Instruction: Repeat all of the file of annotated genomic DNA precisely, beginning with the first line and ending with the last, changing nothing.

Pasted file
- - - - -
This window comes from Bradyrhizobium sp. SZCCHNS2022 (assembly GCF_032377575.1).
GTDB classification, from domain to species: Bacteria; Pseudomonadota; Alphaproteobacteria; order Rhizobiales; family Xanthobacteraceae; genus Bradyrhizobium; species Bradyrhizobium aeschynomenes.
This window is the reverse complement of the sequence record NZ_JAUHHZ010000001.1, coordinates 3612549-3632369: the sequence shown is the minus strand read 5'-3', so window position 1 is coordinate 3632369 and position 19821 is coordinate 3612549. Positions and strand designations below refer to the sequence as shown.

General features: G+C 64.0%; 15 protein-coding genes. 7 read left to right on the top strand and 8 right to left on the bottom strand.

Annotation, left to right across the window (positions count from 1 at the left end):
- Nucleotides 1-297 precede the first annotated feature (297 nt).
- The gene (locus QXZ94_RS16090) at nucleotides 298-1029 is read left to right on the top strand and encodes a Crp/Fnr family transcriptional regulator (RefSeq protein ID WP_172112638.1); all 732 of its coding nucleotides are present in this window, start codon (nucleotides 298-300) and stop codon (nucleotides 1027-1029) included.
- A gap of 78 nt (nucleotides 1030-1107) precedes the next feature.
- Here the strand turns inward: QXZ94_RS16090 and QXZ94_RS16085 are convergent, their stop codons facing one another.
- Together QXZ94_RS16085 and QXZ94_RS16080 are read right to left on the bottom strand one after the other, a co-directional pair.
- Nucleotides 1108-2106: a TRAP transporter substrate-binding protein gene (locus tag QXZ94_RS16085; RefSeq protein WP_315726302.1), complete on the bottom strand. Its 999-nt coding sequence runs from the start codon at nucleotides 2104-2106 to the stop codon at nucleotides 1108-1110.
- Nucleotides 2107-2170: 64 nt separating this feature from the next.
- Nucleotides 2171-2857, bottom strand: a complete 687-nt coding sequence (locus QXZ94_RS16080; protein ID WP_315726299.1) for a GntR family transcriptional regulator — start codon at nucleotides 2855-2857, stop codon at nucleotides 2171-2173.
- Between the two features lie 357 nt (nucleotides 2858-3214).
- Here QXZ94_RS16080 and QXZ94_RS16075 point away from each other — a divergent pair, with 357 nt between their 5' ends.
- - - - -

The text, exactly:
This window comes from Bradyrhizobium sp. SZCCHNS2022 (assembly GCF_032377575.1).
GTDB classification, from domain to species: Bacteria; Pseudomonadota; Alphaproteobacteria; order Rhizobiales; family Xanthobacteraceae; genus Bradyrhizobium; species Bradyrhizobium aeschynomenes.
This window is the reverse complement of the sequence record NZ_JAUHHZ010000001.1, coordinates 3612549-3632369: the sequence shown is the minus strand read 5'-3', so window position 1 is coordinate 3632369 and position 19821 is coordinate 3612549. Positions and strand designations below refer to the sequence as shown.

General features: G+C 64.0%; 15 protein-coding genes. 7 read left to right on the top strand and 8 right to left on the bottom strand.

Annotation, left to right across the window (positions count from 1 at the left end):
- Nucleotides 1-297 precede the first annotated feature (297 nt).
- The gene (locus QXZ94_RS16090) at nucleotides 298-1029 is read left to right on the top strand and encodes a Crp/Fnr family transcriptional regulator (RefSeq protein ID WP_172112638.1); all 732 of its coding nucleotides are present in this window, start codon (nucleotides 298-300) and stop codon (nucleotides 1027-1029) included.
- A gap of 78 nt (nucleotides 1030-1107) precedes the next feature.
- Here the strand turns inward: QXZ94_RS16090 and QXZ94_RS16085 are convergent, their stop codons facing one another.
- Together QXZ94_RS16085 and QXZ94_RS16080 are read right to left on the bottom strand one after the other, a co-directional pair.
- Nucleotides 1108-2106: a TRAP transporter substrate-binding protein gene (locus tag QXZ94_RS16085; RefSeq protein WP_315726302.1), complete on the bottom strand. Its 999-nt coding sequence runs from the start codon at nucleotides 2104-2106 to the stop codon at nucleotides 1108-1110.
- Nucleotides 2107-2170: 64 nt separating this feature from the next.
- Nucleotides 2171-2857, bottom strand: a complete 687-nt coding sequence (locus QXZ94_RS16080; protein ID WP_315726299.1) for a GntR family transcriptional regulator — start codon at nucleotides 2855-2857, stop codon at nucleotides 2171-2173.
- Between the two features lie 357 nt (nucleotides 2858-3214).
- Here QXZ94_RS16080 and QXZ94_RS16075 point away from each other — a divergent pair, with 357 nt between their 5' ends.